What’s better than an on-page SEO guide?
How about a technical on-page SEO Guide!
We know there’s a lot of these resources floating around out there — probably dozens, if not hundreds of them.
What we couldn’t find were guides to the technical processes that help Google think (yes, it has a brain now) and “feel good” about your digital properties from the perspective of their crawlers and semantic principles.
Hopefully, this guide paints a clear picture of on-page SEO from a technical standpoint and helps you improve the ranking of your websites.
Let’s start at the top and make our way down the page in sequential order.
Looks like we have some work to do…
While page speed itself isn’t a direct ranking signal for Google, how users respond to a website due to the following factors is.
Aim to meet or exceed these baselines:
You can test your page speed for free at Google Page Speed Insights.
Note: the above metrics apply to 80% of websites and niches. They don’t apply to ecommerce websites and other niche properties.
From a technical perspective, Google wants your URLs to be informative, concise, easily comprehensible, and most importantly, shallow.
They have a lot of sites to crawl.
But rather: https://viictorymedia.com/tucson-SEO-services/
This structure allows Google to have a crawl depth that hops less between directories.
Users also prefer this structure because what the page is about can be easily discerned from the URL.
There are many opposing viewpoints about white-space and how much real estate it should take up on a website, but one fact stands out…
White space helps direct the user’s focus.
It also makes it easier to achieve a desirable contrast ratio.
Additionally, many believe a white background makes visitors more receptive to the information being presented on the page in comparison to darker colors.
(Source: Contrast Ratio)
The technical requirement for contrast ratio is 4:1. This ratio should always be used as a starting point for web design.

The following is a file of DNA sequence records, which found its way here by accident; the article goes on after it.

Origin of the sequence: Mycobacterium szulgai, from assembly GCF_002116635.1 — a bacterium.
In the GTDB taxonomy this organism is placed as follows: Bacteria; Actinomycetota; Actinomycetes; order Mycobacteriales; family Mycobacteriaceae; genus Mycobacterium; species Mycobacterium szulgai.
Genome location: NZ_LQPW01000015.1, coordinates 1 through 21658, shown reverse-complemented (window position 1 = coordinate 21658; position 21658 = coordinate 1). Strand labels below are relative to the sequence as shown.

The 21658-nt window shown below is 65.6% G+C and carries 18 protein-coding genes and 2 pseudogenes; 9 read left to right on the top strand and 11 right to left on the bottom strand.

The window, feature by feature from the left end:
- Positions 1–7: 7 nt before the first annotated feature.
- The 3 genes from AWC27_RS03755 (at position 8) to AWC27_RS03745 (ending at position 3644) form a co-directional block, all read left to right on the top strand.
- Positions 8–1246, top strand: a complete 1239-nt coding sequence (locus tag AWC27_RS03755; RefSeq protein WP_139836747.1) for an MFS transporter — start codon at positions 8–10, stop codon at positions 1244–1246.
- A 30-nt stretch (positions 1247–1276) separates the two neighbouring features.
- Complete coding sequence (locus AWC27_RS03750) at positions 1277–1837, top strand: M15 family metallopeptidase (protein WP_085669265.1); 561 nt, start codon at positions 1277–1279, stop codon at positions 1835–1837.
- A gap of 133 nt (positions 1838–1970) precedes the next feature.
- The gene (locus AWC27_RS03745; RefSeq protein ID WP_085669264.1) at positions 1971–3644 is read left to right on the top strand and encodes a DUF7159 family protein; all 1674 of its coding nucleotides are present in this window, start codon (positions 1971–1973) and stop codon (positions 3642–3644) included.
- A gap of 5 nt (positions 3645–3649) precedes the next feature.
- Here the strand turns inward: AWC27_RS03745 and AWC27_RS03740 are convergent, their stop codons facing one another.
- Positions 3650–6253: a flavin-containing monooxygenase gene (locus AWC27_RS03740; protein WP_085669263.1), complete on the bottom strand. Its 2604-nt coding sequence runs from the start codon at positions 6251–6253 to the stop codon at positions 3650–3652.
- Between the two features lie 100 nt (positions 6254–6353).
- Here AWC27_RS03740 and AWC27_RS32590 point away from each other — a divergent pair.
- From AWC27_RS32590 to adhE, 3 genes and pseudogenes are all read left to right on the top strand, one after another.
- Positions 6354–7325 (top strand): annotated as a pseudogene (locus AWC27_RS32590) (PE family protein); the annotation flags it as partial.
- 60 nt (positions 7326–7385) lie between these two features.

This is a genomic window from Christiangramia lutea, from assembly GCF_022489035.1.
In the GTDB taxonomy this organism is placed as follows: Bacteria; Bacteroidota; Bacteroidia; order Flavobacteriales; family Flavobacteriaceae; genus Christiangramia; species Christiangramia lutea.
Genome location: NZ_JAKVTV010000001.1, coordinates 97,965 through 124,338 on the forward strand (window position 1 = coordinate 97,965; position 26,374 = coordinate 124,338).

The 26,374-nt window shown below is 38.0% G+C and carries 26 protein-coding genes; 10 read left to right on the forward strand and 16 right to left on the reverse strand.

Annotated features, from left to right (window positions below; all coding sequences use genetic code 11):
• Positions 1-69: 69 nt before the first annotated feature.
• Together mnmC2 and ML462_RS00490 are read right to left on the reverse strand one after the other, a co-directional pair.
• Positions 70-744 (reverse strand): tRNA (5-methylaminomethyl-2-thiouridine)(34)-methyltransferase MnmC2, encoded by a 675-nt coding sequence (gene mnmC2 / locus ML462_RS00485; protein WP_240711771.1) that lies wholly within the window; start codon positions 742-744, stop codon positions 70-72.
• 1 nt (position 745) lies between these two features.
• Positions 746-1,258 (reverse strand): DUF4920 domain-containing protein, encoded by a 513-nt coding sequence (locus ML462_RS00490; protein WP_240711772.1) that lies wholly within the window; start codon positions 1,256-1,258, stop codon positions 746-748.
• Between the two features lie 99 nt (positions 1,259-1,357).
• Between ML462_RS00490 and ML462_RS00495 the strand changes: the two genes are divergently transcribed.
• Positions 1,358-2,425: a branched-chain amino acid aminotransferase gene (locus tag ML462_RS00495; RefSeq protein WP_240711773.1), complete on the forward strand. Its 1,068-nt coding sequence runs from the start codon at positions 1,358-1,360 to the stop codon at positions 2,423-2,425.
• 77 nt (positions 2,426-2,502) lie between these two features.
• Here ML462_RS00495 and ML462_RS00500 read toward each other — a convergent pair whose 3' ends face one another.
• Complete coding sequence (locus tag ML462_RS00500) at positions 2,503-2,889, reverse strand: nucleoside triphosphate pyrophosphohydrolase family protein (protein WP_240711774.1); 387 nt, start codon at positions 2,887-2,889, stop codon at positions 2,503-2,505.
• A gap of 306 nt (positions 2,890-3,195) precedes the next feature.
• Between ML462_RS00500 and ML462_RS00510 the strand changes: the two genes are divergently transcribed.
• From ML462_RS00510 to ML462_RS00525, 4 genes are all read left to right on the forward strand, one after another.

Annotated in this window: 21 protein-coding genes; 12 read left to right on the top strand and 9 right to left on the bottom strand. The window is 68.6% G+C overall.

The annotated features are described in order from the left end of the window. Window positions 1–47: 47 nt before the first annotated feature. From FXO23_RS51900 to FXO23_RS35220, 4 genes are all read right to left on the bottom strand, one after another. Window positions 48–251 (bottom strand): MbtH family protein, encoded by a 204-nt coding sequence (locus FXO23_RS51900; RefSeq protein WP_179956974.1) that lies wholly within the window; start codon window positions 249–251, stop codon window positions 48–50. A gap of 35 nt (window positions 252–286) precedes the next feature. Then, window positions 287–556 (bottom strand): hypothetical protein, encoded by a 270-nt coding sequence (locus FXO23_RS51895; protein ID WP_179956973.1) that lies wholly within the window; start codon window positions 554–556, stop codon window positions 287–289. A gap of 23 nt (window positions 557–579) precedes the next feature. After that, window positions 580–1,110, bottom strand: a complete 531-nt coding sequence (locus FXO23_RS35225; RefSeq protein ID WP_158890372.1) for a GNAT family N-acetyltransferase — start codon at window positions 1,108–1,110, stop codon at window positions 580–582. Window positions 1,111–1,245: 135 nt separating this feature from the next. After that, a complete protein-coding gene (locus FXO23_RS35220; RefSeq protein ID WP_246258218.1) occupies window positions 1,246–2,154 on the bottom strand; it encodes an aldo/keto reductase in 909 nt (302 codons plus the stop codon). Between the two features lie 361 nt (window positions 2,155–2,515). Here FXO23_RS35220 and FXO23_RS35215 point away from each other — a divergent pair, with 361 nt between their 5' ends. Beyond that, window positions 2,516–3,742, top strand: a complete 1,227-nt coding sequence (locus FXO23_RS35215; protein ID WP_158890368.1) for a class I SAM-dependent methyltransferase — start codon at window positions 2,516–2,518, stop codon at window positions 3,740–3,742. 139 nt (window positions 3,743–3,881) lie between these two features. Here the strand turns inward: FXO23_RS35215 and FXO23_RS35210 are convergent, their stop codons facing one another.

As ADA (Americans with Disabilities Act) guidelines become more important, search engines will continue to reward websites that implement them fully.
(Source: Smashing Magazine)
Cascading down the page, the next technical recommendation we come to is bread crumbs.
Bread crumbs are primarily seen as an interlinking structure between pages on your site and also help visitors who may end up “lost.”
While bread crumbs aren’t absolutely necessary, they do give users and crawlers a better understanding of how your pages are linked and their hierarchy.
Moving on to the body of the content, we’ve highlighted a few overlooked yet crucial areas that should help your website be seen more favorably by Google.
While Google guides recommend using 16px fonts, we take this a step further and advise to consider the age demographic of your target market and the medium.
H1 – H6 headings should be used in the proper order.
Semantically, your H1 should also be the first line of text so that crawlers and humans can understand what the topic is at first glance or crawl.
Note: When creating headings do not use them to fulfill a stylistic need.
We often find that SEOs use headings for things like “Our Services”or “About Us”.
Using headings for visual formatting purposes inevitably detracts from your page’s topical relevance.
Primary keywords should appear naturally throughout your text and not condensed in any one area.
As crawlers cascade the page top to bottom, it’s essential to include the keyword ‘naturally’ throughout the body of the entire page, article or blog.
When trying to determine the ideal keyword density, find the average density of the top three websites you’re competing with.
You can do this by searching your keyword on each page, counting the total number in each document, and then dividing it by the number of websites used in your sample.
When constructing your content, make sure to use positive adjectives in close proximity to your keywords to reinforce sentiment value.